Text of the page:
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Design gets its due in new LACMA show

'California Design, 1930-1965: Living in a Modern Way' goes beyond traditional art and architecture to look at a broader movement and its influence outside California.

September 24, 2011|By David Hay, Special to the Los Angeles Times
  • "Living in a Modern Way: California Design 1930-1965," opens Oct. 1 at the Los Angeles County Museum of Art
"Living in a Modern Way: California Design 1930-1965," opens… (Museum Associates / Los…)

"California Design, 1930-1965: Living in a Modern Way," which opens Oct. 1 at the Los Angeles County Museum of Art, aims to dispel the myth that significant contributions by Californians during this period came mainly in art, architecture and high-design ceramics. Wendy Kaplan, head of the decorative arts and design department at the museum, calls them "the usual suspects."

By extending the scope of her new exhibition to furniture, graphic design, fashion, surfboards, even the Studebaker Avanti designed by Raymond Loewy, Kaplan is arguing that what flourished in the state, particularly after World War II, was in fact a much broader movement, one whose influence extended far beyond California's borders. Kaplan and her team have mounted 348 exhibits, including drawings of a house nestled in the Oakland hills by the under-acknowledged San Francisco architect Roger Lee, a 1948 brass necklace from Claire Falkenstein and gorgeous textiles designed by Alvin Lustig.

The show is divided into four sections starting with California during the Depression. Curators show how design, first inspired by such émigrés as interior designer Paul László and Modernist architect Richard Neutra, was further nurtured by the rapid technological changes brought on by wartime manufacturing and by the thousands who came to work in California's defense plants.

Not until after the war, when the notion of owning a new house took hold, was a massive new market for design created. It took frequent cross-pollination between disciplines to create what curators call California's new "middle-class Utopias."

When architect John Lautner designed the Carling house, whose swimming pool extended from the outside into the interior, he was elaborating on a new sense of cultural casualness, according to Bobbye Tigerman, the museum's assistant curator of decorative arts and design. At the time, the same philosophy was inspiring new swimsuit designs, relaxed outdoor furniture from Van Keppel-Green, even the startling popularity of blue jeans.

"Designers began to create new, more relaxed fashions that later would become synonymous with California sportswear," said Melissa Leventon, senior adjunct professor of fashion design at the California College of the Arts in the Bay Area. "And blue jeans, signifying freedom in the way they do, are still the most successful fashion design ever created in this state."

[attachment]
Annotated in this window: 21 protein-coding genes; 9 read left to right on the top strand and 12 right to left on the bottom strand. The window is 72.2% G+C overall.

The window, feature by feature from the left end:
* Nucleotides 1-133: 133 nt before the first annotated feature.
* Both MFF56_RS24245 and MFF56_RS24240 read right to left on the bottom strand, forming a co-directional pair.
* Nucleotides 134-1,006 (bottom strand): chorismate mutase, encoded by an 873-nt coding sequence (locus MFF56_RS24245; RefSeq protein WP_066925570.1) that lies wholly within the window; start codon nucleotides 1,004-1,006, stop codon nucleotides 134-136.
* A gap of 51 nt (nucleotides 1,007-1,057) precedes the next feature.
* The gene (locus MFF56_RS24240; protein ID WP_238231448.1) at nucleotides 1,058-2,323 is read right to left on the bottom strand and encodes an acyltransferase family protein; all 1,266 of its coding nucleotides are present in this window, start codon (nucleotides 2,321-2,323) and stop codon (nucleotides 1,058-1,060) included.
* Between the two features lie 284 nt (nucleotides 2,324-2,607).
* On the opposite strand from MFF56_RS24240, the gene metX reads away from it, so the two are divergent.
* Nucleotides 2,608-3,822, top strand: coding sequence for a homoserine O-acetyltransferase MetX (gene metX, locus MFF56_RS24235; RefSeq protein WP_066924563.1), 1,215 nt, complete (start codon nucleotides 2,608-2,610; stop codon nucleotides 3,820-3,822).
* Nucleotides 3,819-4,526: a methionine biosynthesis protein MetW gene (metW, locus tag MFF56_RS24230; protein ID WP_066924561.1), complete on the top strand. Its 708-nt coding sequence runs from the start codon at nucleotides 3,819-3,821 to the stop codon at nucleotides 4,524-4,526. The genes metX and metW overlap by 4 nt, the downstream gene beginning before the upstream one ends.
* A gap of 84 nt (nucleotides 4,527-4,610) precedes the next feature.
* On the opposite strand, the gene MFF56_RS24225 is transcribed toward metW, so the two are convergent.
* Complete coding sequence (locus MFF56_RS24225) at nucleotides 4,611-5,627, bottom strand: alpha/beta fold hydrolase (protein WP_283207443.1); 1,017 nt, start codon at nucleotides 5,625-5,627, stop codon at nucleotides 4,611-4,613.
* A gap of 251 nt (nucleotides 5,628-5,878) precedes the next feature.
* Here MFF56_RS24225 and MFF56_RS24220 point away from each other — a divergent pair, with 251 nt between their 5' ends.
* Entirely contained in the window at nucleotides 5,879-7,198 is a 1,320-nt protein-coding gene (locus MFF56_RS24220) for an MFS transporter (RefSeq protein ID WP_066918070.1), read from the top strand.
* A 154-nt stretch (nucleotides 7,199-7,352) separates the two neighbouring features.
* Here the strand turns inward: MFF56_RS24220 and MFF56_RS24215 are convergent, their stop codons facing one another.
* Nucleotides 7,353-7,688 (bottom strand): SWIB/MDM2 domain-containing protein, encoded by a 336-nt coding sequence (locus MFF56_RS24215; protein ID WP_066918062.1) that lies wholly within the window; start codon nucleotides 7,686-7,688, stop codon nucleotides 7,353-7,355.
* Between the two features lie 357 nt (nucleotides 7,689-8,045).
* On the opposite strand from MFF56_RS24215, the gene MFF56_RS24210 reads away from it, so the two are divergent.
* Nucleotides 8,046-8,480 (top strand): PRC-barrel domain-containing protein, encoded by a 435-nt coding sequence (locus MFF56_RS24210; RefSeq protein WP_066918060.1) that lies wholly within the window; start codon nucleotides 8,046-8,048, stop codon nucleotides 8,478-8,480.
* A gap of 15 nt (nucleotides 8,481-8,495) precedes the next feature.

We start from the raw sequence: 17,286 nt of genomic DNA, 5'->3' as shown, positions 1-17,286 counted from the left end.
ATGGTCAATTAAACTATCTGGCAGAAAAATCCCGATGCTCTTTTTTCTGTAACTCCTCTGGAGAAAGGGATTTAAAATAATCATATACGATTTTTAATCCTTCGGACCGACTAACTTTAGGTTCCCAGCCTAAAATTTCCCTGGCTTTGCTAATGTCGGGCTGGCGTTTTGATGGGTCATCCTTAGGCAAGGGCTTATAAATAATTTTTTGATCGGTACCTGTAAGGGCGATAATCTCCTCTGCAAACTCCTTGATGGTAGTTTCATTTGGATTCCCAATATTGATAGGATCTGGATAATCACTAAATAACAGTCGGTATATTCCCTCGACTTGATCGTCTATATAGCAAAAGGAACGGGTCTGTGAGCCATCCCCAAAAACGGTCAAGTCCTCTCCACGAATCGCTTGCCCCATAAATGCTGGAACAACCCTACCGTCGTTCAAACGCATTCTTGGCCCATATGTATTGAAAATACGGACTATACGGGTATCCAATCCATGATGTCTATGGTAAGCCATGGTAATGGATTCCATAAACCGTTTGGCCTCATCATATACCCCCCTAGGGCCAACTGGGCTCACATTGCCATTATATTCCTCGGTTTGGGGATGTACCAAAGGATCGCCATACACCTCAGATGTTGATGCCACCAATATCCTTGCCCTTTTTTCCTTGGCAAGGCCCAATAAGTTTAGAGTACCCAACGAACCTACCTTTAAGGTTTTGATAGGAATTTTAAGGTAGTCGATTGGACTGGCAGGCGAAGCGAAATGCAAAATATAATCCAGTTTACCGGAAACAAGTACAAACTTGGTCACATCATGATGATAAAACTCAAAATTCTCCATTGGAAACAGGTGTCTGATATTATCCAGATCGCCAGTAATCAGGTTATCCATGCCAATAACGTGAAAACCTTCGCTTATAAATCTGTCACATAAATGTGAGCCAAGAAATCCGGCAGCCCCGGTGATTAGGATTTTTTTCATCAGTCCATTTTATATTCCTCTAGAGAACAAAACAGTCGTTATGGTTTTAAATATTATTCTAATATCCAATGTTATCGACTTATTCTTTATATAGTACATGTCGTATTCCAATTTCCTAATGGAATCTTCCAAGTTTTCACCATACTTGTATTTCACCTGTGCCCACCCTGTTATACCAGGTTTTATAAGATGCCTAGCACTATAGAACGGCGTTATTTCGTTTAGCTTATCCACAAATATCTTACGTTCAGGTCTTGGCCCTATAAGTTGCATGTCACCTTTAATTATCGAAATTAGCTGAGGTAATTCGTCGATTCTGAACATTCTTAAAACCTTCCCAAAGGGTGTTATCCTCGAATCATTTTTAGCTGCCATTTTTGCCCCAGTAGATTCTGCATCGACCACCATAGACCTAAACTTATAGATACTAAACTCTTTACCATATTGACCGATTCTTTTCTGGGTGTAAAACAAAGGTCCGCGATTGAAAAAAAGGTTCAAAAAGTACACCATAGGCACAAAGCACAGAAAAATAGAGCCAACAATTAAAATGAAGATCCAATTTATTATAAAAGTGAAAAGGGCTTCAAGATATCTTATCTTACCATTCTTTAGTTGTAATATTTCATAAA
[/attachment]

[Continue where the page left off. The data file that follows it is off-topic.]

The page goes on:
Graphic artists were similarly inspired.

"Much of the work of interior and furniture designers was promoted through suitably designed publications," noted Jeremy Aynsley, history of design professor at the Royal College of Art in London. "Van Keppel-Green catalogs reinforced the 'look' of the furniture. Their covers were abstract, with colors associated with the designs themselves."

The burgeoning market created by this explosion in home ownership during the 1950s, the focus of the latter part of the show, brought many artists into the commercial arena. Harrison McIntosh, for instance, was a solitary potter before being hired to design architectural tiles for the Interpace Corp.

The exhibition required curators to initiate a massive research project. "Many artists from this period are growing old," Kaplan said. "In the last two years, we have lost the wonderful furniture designer Sam Maloof and graphic artist Frederick A. Usher."

The museum recorded interviews with Maloof and Usher as part of "Living in a Modern Way." Eleven artist profiles, including on graphic designer Louis Danziger and textile designer and jeweler Kay Sekimachi, were produced on video. Two-minute excerpts are in the exhibition. One hundred and forty-one written artist profiles are being assembled for a book to be published next year.

Ultimately, this movement fell out of favor. The hippies and political activists of the late 1960s showed little interest in what they saw as an overly standardized and impersonal design ethos. They preferred their own, often haphazard style.

"That's why dates are important," Kaplan said, underscoring the need to appreciate this rare moment in California's history, one when so many artists brightened so many lives.

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